I am a graduate of New York University, with a major in History and a minor in Anthropology. This does not in any way make me an expert in either field, but I will say that I have studied with some of the most radical professors in both, and went to see Gibson's film "Apocalypto" fully anticipating to be embarassed or disgusted by his lack of historical knowledge and either overt or latent racism.
I came out of the movie, however, with a completely different opinion than that of the author of this article. One of the most popular and frustrating trends among American films when it comes to depicting indigenous peoples of North and South America is blatant Exoticism--making the "native" seem either savage and unhuman or other-worldly and hyper-spiritual, with a culture and self-awareness that is completely different than ours.
Gibson's movie not only strays from making the Mayan another exotic Other in the history books; rather, he does the complete opposite, and makes a main character in Rudy Youngblood's Jaguar Paw that is utterly relatable, sympathetic, and admirable (but not in that tragic "noble savage" way). Even the elite Mayan classes who are responsible for the bloody sacrifices in the film are not portrayed as evil--they are politicians who seek to quiet an increasingly unhappy public, women who sit by in silence, and children who have been raised in luxury at the expense of others. Ultimately, Gibson does not portray the Mayan civilization as either backward or superior; instead, he draws political and cultural parallels between today and "back then" that do not remove the Mayan from modern criticism (which historically, is problematic at best, but certainly not racist). In fact, it is by treating the Mayans as cultural equals not beyond or above interpretation and criticism that Gibson gives the Mayan civilization more respect than any other movie portraying ancient peoples that I have seen.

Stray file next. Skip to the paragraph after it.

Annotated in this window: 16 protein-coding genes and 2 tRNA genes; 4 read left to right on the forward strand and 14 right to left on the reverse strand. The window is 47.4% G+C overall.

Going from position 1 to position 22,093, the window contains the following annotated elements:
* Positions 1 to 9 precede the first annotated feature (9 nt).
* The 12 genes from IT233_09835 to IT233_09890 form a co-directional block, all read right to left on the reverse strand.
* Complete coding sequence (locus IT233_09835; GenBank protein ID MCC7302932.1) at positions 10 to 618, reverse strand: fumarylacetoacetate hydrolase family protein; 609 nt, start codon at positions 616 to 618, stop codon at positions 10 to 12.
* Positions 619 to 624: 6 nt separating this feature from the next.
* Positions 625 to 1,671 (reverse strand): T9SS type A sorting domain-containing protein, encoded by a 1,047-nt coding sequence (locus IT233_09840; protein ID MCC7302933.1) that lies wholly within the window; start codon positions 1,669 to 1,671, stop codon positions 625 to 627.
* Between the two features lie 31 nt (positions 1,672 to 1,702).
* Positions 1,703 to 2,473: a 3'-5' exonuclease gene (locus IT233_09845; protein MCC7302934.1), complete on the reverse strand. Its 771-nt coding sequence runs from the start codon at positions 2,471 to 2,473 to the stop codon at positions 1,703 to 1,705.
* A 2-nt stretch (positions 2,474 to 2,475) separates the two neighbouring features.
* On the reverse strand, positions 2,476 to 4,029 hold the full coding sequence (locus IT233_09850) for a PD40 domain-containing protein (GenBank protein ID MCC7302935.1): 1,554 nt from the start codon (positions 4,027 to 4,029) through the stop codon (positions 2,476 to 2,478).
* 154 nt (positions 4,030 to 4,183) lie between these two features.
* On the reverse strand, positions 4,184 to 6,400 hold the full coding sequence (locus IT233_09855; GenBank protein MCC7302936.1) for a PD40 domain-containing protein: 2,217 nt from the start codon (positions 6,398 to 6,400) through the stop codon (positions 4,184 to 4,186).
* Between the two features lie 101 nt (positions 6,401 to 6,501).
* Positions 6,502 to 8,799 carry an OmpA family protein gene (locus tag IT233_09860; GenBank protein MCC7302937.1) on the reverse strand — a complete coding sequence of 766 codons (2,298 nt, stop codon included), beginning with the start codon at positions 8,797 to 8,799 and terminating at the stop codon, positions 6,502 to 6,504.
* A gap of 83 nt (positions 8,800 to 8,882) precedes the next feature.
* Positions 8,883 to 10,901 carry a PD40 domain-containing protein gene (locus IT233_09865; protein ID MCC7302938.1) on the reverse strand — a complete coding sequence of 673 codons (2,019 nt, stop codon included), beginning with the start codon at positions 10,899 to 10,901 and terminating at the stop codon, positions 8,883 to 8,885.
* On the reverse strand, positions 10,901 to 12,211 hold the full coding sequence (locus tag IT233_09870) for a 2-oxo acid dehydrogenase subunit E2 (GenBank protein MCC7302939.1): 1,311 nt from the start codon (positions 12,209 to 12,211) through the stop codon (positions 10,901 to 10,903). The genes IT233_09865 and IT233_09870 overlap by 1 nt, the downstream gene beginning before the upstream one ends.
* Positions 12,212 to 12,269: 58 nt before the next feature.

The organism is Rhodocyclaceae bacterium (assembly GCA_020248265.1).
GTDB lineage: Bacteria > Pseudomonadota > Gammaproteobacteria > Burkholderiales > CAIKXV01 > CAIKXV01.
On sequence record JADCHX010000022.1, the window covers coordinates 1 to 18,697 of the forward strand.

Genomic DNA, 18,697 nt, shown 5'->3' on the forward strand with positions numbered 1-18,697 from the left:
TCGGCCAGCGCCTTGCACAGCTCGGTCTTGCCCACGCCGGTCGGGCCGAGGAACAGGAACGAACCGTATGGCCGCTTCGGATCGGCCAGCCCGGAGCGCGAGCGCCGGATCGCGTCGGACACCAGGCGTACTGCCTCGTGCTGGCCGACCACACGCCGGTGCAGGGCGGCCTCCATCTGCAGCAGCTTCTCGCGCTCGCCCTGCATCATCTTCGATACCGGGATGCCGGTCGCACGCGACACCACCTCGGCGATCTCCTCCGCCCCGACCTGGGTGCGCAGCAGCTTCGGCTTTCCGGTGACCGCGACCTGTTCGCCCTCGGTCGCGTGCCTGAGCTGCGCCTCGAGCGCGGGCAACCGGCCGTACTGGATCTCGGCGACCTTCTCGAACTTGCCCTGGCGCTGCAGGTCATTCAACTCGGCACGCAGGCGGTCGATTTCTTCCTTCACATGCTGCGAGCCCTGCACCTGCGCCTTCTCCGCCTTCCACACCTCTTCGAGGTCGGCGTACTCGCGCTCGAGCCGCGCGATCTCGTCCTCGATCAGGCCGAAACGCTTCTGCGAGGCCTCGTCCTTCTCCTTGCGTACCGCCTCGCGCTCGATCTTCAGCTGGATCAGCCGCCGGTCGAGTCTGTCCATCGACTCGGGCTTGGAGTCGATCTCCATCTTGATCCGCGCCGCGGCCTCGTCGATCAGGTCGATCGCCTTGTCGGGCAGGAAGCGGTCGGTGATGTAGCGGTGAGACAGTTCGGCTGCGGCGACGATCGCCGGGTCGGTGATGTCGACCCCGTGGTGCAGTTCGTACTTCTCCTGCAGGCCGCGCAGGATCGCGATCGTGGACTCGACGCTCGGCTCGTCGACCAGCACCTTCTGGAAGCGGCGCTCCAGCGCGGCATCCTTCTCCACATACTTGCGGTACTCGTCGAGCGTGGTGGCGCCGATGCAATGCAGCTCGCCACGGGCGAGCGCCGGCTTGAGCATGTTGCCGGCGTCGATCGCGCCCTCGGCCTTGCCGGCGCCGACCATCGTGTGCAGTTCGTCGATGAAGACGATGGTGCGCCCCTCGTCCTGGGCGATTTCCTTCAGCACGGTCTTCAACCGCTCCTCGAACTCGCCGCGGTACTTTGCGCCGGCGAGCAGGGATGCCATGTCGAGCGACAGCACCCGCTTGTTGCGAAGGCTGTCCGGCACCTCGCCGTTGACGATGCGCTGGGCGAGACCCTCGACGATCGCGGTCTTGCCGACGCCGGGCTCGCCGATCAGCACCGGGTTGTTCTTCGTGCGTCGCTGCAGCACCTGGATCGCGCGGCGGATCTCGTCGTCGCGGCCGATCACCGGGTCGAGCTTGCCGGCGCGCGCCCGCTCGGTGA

Did Gibson screw up some facts? Yes. (Though less than people like to assert--see the National Geographic article entitled "Apocalypto Tortures the Facts", in which the reader discovers through close reading that in fact, he wasn't that far off most of the time). Did he bypass actual Mayan people for actors that fit the "Native American-looking" stereotype? Yes, though he didn't go and cast a Hollywood star by any means. (Youngblood was a virtual unknown--a risk from the start--and from watching this film, has incredible talent not easily found in any actor). Did he make some classic "white man tells Indian story to say something about white culture" mistakes? Absolutely. (Clearly he has some feelings about the alleged moral decay of American culture and the Iraq War). But overall, he made an engrossing (while violent) film that followed the harrowing tale of an individual and the larger fall of a civilization that for once, did not reek of exotic "Otherness" and distance from its subject.
The problem of overgeneralizing cultures, races, neighborhoods, wars, etc. is a trend of not just Hollywood, but journalism as well. The author seems too quick to judge (prejudge?) Gibson and his criticisms of racism are transparent at best.
New York, New York
Apr 18 2007 - 4:53pm